...I am not a translation theorist. I document my experiences as a translator from a region comparatively little known or discussed in multiple discourses on India, including translation studies. Based on my dual identities (if they can be seen as such), as a writer in English and a translator from Assamese into English, I bring...the expansive meanings of a source language I encounter in the process of translation. Also, as a writer who writes from India’s North East, but not in one of the “mother tongues”, I have had certain explanations to make.

In spite of being very much an Assamese, I write in English that is even today considered to be “elitist” and “irrelevant” in most parts of Assam. It is still not seen to be an Indian language by many of the “intelligentsia” in my state, though not by the readers of my works. To write in English is viewed with suspicion by the former, as though there is an agenda behind it, as though I am writing for a market that will bring in benefits to me that writing in Assamese would not. A wider market, perhaps, because English is perceived to have a “reach” that Assamese does not.

The premise is that Assamese writers who work in English – and there are quite a few of us now – are doing something somewhat reprehensible. Because we write in English, the inevitable corollary is that we know nothing much about the state or its people, and certainly not about its languages, never mind all the evidence to the contrary. Also, then, because this region has not figured extensively in the Indian writings in English so far, there is a feeling that we are getting away by merely exoticising the locale and the customs and lives for a readership which is not yet familiar with these.

It does not matter that my fiction and other writings, and indeed the writings of most of the other Assamese writers who write in English, are solidly “Assamese”, that is, from the state of Assam. It also does not matter to those who critique our choice of language by reasoning that we write in this language because it is, for us, the language we are most comfortable in writing, though we may be equally or even more comfortable speaking in one of the several other languages most of us know, while talking to others, in different situations,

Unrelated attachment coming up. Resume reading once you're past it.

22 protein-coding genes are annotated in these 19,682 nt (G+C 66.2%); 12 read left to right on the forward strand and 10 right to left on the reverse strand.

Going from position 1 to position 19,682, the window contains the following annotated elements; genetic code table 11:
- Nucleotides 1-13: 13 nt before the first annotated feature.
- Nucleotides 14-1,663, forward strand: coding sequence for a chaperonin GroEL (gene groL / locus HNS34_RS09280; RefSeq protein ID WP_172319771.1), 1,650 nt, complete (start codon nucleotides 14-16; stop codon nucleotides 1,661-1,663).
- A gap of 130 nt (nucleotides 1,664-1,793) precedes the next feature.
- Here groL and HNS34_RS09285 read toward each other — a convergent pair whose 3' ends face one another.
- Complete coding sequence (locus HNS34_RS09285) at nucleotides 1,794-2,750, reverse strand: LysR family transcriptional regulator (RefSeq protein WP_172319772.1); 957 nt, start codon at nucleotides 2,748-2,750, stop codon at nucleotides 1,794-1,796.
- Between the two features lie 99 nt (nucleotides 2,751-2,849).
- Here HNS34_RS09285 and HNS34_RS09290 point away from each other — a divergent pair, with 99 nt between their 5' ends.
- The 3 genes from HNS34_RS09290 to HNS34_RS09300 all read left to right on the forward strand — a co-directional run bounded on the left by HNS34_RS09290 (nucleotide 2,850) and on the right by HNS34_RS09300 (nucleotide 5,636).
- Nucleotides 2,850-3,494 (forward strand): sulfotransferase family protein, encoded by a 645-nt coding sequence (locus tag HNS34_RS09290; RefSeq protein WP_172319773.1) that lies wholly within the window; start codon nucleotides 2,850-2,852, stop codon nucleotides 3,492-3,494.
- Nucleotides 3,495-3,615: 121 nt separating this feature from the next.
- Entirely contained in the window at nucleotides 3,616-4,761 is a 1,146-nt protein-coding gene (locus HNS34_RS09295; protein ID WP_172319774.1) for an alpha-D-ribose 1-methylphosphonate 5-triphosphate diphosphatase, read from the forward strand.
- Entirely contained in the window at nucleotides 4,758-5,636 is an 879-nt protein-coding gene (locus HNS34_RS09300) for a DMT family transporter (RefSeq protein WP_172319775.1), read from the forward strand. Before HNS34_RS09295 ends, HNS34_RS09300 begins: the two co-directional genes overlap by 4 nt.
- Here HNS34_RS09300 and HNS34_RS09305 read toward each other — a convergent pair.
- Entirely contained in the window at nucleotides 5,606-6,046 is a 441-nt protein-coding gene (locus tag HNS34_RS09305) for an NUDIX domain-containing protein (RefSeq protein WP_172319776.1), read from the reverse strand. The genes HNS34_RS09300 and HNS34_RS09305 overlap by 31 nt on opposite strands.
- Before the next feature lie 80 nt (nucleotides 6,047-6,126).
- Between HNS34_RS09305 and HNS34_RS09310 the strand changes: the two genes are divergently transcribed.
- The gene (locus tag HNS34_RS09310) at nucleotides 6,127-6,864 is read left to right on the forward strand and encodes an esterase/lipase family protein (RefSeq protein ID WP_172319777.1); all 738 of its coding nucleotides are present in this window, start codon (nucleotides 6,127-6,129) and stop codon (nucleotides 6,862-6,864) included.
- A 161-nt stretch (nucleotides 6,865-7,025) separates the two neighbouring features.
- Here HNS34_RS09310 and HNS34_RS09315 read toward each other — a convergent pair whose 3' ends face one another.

Strangely, though (or perhaps not so strangely, after all), these suspicions and antagonisms do not come into play in my role as translator. Without exception, my translation work is viewed as something that is beneficial to the language and the literature of Assam as a whole, and this is completely independent of the quality of the work. That is, translations into English are totally acceptable, though original writings in that language are viewed with suspicion.

The two are binaries with the translation into English deemed to be a “patriotic” activity, but the original writing in English being seen as faintly a betrayal of the mother tongue, almost a traitorous activity. The reverse is true too, that is, translations from English into Assamese, and indeed into one of the several languages of Assam, is looked upon as being beneficial.

For various reasons, historical and social, the same situation does not occur in much of the rest of the North East, besides Assam. In the states of Nagaland, Mizoram, and Meghalaya, particularly, the equations are different. These states have a strong oral tradition of literature, but till the Christian missionaries introduced the Roman script, there was not much written literature. For a while, books were written in the Assamese script, but after the introduction of the slightly modified Roman script, it ended. It is therefore much more acceptable in these states to write in English, given that the script is almost the same, anyway. The status of English is much higher in these other states. In Nagaland, it is the official language. In Assam, though, there is an uneasiness – a love–hate relationship between the “literati” and the language.

Is it possible to be only and exclusively an English writer in a multilingual environment, untouched as it were, by my Assamese? Simultaneously, as a translator from Assamese, I ask whether the source language is always Assamese. In short, my reflections demonstrate a linguistic continuum rather than discretely placed languages, which complicate the institution of translation. The reflections as well as the examples are drawn from texts I have been involved with, and also a few others.

Actually, none of the languages we speak or write in exists in a vacuum. No language operates in isolation. My work as a translator certainly spills over into the language in which I write fiction. The cadences of Assamese, the source language of my translations, certainly manifest themselves in the rhythms of the dialogues that my characters speak in when I write in English. Mamang Dai, writing her The Legends of Pensam in English, nevertheless retains a flavour of her own language Adi in the cadences, as indeed do many others who write in English from this region.

Since I exist in a multilingual environment, words, sentences, and phrases from one language often cross over into another. Indeed, while writing fiction in English, or while translating into one target language, that is English again, I have often regretted that it is not really possible to have this same fluidity in our work as well.